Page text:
Attitudes and preferences for characteristics of travel, households, and neighborhoods play a powerful, but less understood, role in understanding how different strategies and programs might increase access to destinations, lower transportation costs, and improve quality of life. NITC has contributed several studies that explore market response to programs and strategies targeting improved access to services. One study evaluated whether a pilot transportation demand management program in Portland, Oregon improved mobility by providing a suite of discounted transportation services to low-income participants. More than half of the participants tried new transportation modes they had not used before, including bike share, transit and ride-hailing.

Other NITC work recommends evaluating transportation options before residential (or workplace) location choices are made. One study evaluated residential location preferences and found a dissonance between stated preferences and location choices; in that residents often say they prefer more dense, urban neighborhoods than they actually do move to. This indicates a latent demand for more multimodal and accessible neighborhoods.

Housing and Transportation Affordability and Vulnerable Communities

Increases in land value are often a result of increased competition for limited supply, and rising rents and property values can displace vulnerable households. While transportation infrastructure investments may aim to improve multimodal access to opportunities, they could be adding pressures to the very communities they sought to help. NITC research offers strategies to address this, including the recommendation that the U.S. Department of Housing and Urban Development’s direct subsidies to more compact, walkable, and transit-oriented neighborhoods.

National-scale performance metrics are incredibly valuable, but not without limitations. Several NITC studies have demonstrated the value of locally driven data and analysis that can better identify neighborhoods' and households' needs. While multimodal investments can improve location efficiency and affordability, successful implementation requires localized analysis and meaningful public participation to achieve results that benefit all members of the community. 

Our work has focused on vulnerable populations and the nuanced ways in which different people experience environments differently. These have included environmental justice populations within fast-growing suburban "boom towns;" refugee and immigrant communities in Texas and Arizona; people experiencing homelessless who access social services; and former inmates returning to society.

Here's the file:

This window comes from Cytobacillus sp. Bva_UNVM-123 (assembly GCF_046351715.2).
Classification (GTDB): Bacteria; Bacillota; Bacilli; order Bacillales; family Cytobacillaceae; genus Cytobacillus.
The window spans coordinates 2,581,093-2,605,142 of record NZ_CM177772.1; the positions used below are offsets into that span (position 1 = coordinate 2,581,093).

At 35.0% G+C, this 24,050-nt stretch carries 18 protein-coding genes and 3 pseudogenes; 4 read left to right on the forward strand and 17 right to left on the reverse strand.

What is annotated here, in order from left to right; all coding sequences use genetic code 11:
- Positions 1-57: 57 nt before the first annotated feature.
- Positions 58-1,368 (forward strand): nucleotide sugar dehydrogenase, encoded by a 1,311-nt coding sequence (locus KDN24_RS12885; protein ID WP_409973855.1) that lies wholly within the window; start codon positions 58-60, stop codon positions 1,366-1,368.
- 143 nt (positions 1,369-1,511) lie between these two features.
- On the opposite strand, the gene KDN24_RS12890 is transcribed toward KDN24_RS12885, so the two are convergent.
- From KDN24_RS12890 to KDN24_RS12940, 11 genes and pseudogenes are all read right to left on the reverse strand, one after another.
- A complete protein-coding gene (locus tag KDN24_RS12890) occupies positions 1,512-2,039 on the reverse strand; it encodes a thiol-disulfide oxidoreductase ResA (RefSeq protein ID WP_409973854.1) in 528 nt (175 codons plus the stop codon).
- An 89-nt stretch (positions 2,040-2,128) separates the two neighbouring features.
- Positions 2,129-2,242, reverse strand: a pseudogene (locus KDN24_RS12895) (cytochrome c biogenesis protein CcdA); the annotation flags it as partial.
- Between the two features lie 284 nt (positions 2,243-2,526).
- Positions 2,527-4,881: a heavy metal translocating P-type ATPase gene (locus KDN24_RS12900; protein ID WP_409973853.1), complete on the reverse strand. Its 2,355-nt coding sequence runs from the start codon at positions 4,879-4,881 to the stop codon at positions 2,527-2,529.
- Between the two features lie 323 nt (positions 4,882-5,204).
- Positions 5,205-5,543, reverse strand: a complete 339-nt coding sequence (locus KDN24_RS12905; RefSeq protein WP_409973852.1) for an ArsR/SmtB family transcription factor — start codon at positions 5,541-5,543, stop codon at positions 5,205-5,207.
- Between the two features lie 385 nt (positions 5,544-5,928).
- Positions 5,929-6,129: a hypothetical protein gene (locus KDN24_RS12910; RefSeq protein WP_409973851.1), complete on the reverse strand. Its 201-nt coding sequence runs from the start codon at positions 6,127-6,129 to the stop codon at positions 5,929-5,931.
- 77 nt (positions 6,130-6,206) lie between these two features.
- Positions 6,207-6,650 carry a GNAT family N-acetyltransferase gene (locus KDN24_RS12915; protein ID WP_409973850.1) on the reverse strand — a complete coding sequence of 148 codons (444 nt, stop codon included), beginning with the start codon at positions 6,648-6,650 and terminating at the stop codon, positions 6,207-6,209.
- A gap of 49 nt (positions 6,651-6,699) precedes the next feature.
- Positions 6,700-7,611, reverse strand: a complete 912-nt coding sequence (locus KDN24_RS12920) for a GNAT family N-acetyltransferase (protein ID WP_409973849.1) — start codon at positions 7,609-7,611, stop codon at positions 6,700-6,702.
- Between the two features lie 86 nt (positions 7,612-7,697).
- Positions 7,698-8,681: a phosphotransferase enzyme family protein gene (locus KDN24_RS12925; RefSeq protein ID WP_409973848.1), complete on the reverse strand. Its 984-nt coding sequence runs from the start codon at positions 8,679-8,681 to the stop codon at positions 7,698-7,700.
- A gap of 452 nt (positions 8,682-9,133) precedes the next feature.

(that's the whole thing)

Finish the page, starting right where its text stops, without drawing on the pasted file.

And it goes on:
Integrated T&LU Planning and Evaluating Trade-Offs

Transportation and land use regulation and governance tend to be tied to different political jurisdictions, complicating the ability for local and regional practitioners to think about travel and land use in an integrated and complementary manner. NITC researchers have explored a variety of strategies to better synchronize transportation and land use planning. For example, rural towns and places with high natural amenity value are currently experiencing “big city problems” like rapid increases in population growth and tourism, low wages, lack of affordable housing, and income inequality. A series of NITC studies has focused on assessing challenges specific to these "Gateway and Natural Amenity Region Communities (GNAR)” to support stakeholders in effectively studying these areas to a degree that reflects their regional importance.

Conclusion

In order to move forward with more coordinated transportation and land use practice, it is essential that we identify, understand, and communicate the trade-offs on a wide range of goals and outcomes. The research summarized in this roadmap has taken steps toward achieving a variety of measurable outcomes that are sensitive to the implications for different populations, as well as producing evaluation and communication tools that can help facilitate discussions on these trade-offs as they correspond with both transportation and land use decisions.